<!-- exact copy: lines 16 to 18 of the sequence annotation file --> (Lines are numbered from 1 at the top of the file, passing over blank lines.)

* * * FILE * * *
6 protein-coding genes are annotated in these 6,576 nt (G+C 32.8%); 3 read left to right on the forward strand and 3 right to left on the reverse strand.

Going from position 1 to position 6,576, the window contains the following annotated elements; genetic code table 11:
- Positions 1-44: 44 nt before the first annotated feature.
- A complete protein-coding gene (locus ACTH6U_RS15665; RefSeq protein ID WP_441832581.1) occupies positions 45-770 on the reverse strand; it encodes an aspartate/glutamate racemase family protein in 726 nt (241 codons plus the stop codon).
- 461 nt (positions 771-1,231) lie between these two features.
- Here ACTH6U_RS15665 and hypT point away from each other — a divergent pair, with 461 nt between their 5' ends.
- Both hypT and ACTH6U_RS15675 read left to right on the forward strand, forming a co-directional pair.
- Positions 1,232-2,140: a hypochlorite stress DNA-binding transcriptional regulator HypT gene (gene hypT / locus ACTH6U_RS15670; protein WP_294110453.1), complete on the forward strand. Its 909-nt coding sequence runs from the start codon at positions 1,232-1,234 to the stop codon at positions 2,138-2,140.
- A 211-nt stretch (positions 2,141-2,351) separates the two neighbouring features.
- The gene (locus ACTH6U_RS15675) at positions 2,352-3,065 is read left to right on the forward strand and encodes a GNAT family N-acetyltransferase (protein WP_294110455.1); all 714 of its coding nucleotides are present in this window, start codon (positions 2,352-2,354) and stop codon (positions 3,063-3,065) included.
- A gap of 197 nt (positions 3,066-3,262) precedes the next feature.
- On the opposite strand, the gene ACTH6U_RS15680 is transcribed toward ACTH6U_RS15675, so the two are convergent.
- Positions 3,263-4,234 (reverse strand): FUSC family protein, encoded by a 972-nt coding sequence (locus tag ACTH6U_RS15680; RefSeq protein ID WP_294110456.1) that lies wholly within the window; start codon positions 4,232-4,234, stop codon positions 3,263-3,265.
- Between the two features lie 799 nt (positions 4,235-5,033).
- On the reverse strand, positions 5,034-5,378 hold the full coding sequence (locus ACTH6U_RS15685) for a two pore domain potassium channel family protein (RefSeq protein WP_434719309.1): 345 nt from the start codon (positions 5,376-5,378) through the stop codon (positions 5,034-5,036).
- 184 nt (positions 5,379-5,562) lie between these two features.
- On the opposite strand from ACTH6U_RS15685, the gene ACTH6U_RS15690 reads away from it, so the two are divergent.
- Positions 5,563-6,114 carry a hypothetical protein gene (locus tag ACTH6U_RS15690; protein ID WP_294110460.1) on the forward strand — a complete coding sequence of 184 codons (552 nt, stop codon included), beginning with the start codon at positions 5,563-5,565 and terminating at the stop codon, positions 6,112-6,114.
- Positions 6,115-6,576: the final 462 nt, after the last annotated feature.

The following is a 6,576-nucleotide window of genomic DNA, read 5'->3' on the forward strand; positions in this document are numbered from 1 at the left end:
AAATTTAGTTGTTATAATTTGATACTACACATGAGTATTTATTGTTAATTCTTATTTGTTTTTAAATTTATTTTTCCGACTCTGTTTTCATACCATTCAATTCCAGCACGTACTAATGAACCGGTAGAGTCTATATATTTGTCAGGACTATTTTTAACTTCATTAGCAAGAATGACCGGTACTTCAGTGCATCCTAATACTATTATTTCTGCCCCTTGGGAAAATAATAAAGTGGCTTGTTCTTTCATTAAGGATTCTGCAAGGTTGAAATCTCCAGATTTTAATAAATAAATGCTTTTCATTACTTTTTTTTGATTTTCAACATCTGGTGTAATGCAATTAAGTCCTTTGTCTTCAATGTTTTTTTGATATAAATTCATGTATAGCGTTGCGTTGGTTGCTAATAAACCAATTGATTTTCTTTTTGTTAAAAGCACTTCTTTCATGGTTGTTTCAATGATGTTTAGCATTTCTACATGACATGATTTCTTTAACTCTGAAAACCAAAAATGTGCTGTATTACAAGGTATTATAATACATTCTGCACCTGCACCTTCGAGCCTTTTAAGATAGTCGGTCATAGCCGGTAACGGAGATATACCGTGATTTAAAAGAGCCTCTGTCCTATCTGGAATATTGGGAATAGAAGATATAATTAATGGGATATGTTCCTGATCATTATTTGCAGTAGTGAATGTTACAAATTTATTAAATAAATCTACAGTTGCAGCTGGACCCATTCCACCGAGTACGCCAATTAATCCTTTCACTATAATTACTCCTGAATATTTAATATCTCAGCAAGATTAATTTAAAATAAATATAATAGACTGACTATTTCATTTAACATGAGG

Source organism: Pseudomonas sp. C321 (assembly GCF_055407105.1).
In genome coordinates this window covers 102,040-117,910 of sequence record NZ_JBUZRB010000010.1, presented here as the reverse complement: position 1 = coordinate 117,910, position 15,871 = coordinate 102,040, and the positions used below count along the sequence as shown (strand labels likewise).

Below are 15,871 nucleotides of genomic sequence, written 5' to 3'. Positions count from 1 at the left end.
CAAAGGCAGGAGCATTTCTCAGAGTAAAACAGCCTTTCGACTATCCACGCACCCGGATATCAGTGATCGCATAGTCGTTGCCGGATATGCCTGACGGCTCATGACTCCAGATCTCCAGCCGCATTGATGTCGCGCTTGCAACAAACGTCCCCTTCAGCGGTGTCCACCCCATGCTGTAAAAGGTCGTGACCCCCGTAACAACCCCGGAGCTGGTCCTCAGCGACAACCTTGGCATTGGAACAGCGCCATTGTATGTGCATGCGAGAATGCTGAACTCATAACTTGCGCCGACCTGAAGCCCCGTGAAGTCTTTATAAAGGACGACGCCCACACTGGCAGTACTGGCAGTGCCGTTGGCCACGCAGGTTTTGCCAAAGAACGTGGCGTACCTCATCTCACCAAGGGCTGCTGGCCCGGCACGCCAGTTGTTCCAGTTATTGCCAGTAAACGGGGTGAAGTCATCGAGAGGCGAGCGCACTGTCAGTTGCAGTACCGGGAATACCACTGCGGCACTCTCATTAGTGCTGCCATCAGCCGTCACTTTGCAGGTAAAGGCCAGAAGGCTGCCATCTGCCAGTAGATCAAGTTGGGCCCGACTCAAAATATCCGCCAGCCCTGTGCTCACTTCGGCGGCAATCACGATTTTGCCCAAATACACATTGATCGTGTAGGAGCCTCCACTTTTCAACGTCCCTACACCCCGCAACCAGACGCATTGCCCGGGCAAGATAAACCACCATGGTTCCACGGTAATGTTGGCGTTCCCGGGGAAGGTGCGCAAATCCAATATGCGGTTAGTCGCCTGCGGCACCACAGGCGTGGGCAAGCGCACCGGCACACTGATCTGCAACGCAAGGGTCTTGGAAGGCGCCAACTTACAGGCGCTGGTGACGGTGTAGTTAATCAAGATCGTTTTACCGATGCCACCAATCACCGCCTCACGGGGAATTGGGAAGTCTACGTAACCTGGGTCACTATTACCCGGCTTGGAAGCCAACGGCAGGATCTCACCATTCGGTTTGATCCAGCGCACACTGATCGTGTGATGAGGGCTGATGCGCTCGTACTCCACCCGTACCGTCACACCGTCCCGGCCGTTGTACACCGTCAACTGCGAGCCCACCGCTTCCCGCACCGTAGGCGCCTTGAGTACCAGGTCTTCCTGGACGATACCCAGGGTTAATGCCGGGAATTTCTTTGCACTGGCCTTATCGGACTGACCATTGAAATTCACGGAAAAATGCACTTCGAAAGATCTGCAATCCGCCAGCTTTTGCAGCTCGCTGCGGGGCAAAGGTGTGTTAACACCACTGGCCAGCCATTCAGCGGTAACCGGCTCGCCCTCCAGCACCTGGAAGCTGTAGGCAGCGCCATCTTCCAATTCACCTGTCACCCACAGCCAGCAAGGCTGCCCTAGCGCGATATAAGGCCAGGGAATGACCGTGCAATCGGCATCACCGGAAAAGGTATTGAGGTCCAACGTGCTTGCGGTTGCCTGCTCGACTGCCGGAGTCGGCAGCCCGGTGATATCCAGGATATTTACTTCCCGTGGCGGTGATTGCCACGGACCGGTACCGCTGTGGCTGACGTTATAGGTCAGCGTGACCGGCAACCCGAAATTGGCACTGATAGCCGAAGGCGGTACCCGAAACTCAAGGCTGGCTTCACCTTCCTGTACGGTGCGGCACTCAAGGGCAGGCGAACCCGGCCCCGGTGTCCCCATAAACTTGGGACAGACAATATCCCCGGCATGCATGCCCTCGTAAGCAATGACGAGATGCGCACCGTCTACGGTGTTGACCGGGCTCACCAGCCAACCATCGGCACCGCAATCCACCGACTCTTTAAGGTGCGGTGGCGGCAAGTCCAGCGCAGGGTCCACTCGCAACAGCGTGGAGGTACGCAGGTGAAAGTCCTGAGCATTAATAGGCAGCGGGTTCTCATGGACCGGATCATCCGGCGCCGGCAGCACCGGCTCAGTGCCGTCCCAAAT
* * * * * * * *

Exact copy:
- 184 nt (positions 5,379-5,562) lie between these two features.
- On the opposite strand from ACTH6U_RS15685, the gene ACTH6U_RS15690 reads away from it, so the two are divergent.
- Positions 5,563-6,114 carry a hypothetical protein gene (locus tag ACTH6U_RS15690; protein ID WP_294110460.1) on the forward strand — a complete coding sequence of 184 codons (552 nt, stop codon included), beginning with the start codon at positions 5,563-5,565 and terminating at the stop codon, positions 6,112-6,114.